Economy lost 1100 jobs in April, unemployment rate holds steady

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This pushed the unemployment rate up 0.5 percentage points to 6.3 per cent.

Northeast B.C.'s unemployment rate was the third-highest of any region in B.C. The lowest rate of unemployment was recorded in the Lower Mainland where only 4.3 percent of the labour force was without work, while the next lowest rate on Vancouver Island was 5.2 percent.

Looking at the headline numbers in Friday's Statistics Canada survey, the overall decline in jobs last month was so small the federal agency did not consider it statistically significant. That's the biggest increase since the fall of 2012, when soaring oil prices fuelled a labour shortage and spike in wages in Alberta.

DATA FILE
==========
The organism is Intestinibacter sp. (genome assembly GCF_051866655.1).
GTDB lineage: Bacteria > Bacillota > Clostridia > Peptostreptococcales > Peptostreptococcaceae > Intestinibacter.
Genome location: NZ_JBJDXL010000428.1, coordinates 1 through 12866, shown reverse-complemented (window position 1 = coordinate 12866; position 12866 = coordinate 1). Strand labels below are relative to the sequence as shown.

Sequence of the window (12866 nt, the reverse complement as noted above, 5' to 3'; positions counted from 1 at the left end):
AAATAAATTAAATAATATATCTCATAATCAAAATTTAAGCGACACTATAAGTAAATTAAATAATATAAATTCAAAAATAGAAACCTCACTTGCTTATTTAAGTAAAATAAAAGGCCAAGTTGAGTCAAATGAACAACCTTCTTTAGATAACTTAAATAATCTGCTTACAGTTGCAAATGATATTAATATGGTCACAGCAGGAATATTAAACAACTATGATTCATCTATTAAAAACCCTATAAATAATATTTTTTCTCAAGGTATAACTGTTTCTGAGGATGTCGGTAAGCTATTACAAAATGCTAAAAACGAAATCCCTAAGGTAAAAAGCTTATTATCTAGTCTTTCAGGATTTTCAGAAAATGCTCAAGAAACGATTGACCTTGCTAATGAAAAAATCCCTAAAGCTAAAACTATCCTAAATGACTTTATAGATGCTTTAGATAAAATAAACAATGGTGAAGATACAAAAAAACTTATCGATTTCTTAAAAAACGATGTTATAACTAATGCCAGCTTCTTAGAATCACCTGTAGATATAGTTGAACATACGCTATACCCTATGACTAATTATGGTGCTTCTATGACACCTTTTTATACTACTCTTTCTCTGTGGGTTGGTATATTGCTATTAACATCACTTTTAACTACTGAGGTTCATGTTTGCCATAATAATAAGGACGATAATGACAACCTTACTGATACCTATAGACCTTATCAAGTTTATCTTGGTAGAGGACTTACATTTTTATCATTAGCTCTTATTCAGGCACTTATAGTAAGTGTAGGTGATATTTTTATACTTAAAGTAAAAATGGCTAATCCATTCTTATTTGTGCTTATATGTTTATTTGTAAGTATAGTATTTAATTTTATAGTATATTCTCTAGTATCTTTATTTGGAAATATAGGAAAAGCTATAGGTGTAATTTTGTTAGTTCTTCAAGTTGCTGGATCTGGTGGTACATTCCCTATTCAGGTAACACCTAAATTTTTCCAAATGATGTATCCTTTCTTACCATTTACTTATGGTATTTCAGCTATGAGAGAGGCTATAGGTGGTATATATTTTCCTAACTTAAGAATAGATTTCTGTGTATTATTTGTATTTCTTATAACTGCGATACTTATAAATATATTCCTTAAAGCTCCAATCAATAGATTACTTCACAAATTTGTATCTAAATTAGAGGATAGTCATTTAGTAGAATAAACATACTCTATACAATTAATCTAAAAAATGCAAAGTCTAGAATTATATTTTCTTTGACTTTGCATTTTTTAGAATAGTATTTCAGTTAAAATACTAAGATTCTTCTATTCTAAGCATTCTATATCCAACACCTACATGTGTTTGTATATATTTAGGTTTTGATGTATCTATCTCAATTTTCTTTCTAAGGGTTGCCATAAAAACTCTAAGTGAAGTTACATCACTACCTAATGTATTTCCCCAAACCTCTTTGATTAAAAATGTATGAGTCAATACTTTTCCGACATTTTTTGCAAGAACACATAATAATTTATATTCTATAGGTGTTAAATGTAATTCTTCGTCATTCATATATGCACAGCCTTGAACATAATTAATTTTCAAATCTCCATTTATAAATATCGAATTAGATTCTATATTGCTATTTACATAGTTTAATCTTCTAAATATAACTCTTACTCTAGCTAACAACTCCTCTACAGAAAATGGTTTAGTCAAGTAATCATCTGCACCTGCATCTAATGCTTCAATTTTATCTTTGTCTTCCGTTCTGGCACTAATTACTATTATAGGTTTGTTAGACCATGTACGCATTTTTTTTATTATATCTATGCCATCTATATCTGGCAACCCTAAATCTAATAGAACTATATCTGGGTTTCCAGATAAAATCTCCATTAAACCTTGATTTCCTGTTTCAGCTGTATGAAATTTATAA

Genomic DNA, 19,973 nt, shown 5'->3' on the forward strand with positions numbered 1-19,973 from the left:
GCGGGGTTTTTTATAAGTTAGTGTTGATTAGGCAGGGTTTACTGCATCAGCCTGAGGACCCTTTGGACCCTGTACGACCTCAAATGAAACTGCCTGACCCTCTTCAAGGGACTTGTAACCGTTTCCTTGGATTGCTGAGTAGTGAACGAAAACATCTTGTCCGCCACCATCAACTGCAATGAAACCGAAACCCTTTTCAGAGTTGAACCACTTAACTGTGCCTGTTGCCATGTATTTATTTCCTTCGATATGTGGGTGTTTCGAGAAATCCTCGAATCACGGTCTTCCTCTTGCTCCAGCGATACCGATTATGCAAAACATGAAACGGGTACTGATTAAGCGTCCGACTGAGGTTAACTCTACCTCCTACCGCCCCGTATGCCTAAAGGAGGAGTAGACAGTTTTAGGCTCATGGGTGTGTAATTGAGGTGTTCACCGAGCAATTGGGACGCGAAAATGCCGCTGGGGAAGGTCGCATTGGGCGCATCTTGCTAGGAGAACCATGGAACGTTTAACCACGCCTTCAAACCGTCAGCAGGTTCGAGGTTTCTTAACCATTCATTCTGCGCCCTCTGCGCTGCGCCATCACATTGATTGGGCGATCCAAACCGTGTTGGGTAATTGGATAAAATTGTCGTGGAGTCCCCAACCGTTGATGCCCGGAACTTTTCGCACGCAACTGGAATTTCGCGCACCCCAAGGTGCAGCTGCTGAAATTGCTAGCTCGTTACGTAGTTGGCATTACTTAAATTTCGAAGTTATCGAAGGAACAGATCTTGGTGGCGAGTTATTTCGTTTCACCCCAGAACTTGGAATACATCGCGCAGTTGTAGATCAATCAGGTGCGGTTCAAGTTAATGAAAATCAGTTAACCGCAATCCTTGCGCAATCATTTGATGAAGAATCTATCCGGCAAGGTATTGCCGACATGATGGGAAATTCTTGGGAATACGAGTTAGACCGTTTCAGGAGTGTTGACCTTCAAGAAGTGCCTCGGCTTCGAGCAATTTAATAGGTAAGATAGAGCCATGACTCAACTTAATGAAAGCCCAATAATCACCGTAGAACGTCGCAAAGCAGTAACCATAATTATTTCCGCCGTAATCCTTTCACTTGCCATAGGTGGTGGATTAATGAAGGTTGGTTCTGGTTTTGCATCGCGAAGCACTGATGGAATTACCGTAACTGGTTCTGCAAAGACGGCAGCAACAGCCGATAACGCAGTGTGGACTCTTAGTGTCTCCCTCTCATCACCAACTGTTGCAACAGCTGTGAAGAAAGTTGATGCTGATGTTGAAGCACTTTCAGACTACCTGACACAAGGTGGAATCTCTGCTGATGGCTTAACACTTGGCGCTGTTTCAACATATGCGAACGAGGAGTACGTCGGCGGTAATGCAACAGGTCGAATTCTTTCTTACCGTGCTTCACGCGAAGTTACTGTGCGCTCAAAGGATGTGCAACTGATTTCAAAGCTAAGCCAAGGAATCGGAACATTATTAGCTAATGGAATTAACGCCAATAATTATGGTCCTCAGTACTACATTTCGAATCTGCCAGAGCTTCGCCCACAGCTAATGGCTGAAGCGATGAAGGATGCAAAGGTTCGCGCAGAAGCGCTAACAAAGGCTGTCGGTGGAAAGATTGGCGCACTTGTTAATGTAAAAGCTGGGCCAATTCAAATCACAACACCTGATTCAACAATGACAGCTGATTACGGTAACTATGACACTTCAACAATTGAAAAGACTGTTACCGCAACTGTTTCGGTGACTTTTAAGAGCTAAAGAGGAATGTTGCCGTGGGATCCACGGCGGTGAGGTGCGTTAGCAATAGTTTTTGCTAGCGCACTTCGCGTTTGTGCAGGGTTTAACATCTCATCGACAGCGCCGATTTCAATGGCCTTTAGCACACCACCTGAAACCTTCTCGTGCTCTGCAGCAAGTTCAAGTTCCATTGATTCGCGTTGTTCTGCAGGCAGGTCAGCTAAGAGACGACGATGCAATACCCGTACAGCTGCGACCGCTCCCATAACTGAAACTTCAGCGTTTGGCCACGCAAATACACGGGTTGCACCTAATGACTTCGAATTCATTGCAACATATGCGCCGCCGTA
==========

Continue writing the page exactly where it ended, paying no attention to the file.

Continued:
The numbers fit a pattern over the past four months that indicate a labour market hitting capacity - with the labour force stalling and employees seeing larger wage gains. The bank's next rate decision is scheduled for May 30. The economy created 28,800 full-time positions and eliminated 30,000 part-time positions.

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Markets see a 68 percent probability the central bank will hike in July, which would make for its fourth rate increase over the course of a year.

By industry, the construction sector lost 18,900 jobs, while the trade sector, which includes retail and wholesale jobs, shed 22,100.

Accommodation and food services saw 200 more jobs from March and no change from April 2017. The labour participation rate rose to 59.7%, more than 1.2% increase from April 2017.

The national unemployment rate was also down, to 5.8 per cent. Saskatchewan remained about even at 6.3 per cent. Year-over-year, full-time employment rose by 250 jobs while 700 part-time jobs have been added.

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